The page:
Opened 9 years ago

Closed 8 years ago

# Double precison overflow causes hang (infinte loop) in hlsvd

Reported by: Owned by: flip major svd bsoher

### Description

Given the right combination of inputs, a call to HLSVD (through our Python interface) hangs. The attached sample code & input demonstrate a specific instance of the problem and a way to experiment with other inputs.

# of data points = 1500, # singular values = 20 produces a hang.
# of data points = 1500, # singular values = 10 does not hang.

I tested the f2c-ed version of HLSVD and it behaves the same way.

In the 1500/20 case, the hang occurs in zlascl.f which contains just the subroutine ZLASCL(). One of the params to ZLASCL() is the complex matrix A, and at least one of the values in A is infinity which sends ZLASCL() into an endless loop.

It's not fair to blame this on ZLASCL() since it's probably not meant to handle values like INF and NAN.

The INF originates (is created by) the call to vanmon() in hlsvd.f. vanmon() "calculates the Vandermonde matrix zeta (ndp x k)". It's pretty simple code that's just a big loop, and some print statements show the values march steadily towards the max value expressable by double precision (~1.7e+308), with INF appearing immediately after.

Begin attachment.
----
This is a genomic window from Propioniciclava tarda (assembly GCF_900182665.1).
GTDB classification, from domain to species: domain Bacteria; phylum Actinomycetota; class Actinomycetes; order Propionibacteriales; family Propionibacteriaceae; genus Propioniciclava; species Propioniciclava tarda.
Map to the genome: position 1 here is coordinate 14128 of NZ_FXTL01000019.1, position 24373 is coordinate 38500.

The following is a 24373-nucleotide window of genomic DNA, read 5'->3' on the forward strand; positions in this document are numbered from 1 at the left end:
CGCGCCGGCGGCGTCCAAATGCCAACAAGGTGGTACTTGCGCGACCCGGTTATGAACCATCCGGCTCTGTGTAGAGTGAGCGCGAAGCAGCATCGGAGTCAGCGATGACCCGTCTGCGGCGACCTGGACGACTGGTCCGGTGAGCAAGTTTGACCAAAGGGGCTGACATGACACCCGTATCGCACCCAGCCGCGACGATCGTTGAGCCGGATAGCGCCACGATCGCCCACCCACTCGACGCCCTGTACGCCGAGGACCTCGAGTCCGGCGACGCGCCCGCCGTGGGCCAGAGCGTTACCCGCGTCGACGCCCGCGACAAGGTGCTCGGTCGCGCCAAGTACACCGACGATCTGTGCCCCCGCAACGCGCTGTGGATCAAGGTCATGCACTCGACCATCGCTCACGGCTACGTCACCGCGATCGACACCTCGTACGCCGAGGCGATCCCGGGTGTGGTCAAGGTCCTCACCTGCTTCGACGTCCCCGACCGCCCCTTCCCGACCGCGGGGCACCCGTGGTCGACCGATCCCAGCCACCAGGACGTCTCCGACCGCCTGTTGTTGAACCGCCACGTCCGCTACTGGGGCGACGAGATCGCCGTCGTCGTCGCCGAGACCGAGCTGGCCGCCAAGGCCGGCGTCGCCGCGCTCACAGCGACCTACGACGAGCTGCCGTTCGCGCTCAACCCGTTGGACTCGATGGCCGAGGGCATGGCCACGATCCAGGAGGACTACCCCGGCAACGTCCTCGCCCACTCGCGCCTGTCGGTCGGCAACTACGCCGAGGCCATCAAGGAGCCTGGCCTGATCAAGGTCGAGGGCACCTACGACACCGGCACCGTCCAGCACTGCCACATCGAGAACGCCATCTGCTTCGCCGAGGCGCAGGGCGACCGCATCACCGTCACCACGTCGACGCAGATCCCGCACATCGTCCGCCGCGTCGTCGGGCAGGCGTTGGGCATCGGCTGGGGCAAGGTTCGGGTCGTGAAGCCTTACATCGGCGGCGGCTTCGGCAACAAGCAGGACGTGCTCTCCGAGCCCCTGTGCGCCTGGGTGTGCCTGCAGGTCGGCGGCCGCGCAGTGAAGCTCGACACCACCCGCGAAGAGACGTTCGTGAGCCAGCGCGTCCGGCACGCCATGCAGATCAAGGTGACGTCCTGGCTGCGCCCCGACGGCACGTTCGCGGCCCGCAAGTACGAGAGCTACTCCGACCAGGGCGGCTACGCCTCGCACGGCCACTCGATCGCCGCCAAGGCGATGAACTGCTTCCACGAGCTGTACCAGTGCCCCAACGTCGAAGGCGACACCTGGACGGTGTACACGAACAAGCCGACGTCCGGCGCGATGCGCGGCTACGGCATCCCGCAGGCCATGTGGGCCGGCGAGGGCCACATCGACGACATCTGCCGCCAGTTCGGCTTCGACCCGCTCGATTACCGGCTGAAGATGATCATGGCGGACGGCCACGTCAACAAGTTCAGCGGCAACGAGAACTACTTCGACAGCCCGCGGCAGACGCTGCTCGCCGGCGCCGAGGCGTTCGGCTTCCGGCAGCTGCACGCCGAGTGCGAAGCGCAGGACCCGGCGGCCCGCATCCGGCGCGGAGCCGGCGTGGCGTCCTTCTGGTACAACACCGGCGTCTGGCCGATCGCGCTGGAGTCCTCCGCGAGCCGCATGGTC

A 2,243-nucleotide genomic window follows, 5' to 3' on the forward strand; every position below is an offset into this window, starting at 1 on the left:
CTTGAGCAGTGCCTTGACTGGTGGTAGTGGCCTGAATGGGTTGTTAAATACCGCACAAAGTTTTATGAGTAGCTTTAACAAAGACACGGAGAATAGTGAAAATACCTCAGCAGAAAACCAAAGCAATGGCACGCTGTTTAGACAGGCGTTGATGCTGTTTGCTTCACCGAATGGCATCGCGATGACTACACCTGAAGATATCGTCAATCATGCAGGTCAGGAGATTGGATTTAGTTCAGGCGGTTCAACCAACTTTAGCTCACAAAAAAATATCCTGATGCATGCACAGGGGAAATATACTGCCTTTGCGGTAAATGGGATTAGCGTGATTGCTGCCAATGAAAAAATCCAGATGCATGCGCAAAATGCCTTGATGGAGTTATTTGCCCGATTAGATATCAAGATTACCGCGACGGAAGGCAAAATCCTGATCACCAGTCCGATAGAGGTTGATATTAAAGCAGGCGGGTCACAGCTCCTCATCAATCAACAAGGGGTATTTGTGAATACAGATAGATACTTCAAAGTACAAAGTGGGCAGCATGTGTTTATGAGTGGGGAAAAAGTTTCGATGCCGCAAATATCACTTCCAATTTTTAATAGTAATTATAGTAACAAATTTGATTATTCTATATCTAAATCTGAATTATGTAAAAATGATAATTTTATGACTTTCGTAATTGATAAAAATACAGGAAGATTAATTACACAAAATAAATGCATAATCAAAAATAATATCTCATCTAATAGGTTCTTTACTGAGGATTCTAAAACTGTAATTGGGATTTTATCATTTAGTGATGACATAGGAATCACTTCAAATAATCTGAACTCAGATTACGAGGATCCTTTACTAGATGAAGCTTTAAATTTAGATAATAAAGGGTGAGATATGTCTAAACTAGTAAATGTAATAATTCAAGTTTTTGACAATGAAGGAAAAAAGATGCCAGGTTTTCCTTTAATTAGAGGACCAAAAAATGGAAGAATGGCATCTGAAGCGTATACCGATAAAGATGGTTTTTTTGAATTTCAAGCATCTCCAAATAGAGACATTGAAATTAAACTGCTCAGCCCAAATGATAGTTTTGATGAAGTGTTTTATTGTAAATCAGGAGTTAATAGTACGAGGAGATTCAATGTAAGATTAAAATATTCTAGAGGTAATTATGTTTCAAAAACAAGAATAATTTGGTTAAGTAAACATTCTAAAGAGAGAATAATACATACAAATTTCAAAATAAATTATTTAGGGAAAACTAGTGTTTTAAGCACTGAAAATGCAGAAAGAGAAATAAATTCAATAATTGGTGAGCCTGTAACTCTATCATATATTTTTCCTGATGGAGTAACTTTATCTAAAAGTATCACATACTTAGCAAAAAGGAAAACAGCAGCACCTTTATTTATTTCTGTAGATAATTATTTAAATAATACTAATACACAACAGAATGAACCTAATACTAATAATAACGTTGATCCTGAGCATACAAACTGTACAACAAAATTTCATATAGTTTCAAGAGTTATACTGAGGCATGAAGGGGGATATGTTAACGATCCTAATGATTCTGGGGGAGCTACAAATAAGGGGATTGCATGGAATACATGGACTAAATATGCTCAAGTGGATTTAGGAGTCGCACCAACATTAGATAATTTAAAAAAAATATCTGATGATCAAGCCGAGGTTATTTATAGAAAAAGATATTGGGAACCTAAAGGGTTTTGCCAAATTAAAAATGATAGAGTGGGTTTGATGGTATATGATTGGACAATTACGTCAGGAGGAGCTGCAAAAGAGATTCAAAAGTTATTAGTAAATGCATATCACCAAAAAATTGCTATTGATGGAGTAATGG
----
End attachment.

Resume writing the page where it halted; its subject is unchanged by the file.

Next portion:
Here's the print statement I used right after the assignment of zeta(i,j) = temp --

```PRINT *, REAL(zeta(i,j)), ', ', AIMAG(zeta(i,j))
```

Many of the subroutines in hlsvd are BLAS/LAPACK functions with updated implementations readily available on the Net. Unfortunately vanmon() is not one of them, so there's no alternate or updated implementation that we can quickly drop in.

## Practical Considerations and Workarounds

This presents a nasty problem for us in Analysis.

At present, I can't predict which inputs will result in a hang. We only know a hang has occurred after the fact (i.e when it's too late). It's worth noting that on my Mac, a Python process that's hung up in the infinte loop does not respond to Ctrl+C. I have to kill it with the kill command at the console (or Force Quit in the GUI). For an Analysis user, this could mean lost work.

There are a couple of routes we could follow to avoid this problem.

One attractive option is to prevent the user from entering values that will hang. As I said above, as present I can't predict this. A study of the code by someone who understands the math might produce a formula to predict which values are OK and which are not. But I think the results of vanmon depend not only on # of data points and # of singular values, but also on the input signal (waveform) and there's an infinite number of them. So predicting which inputs will hang is perhaps not so easy.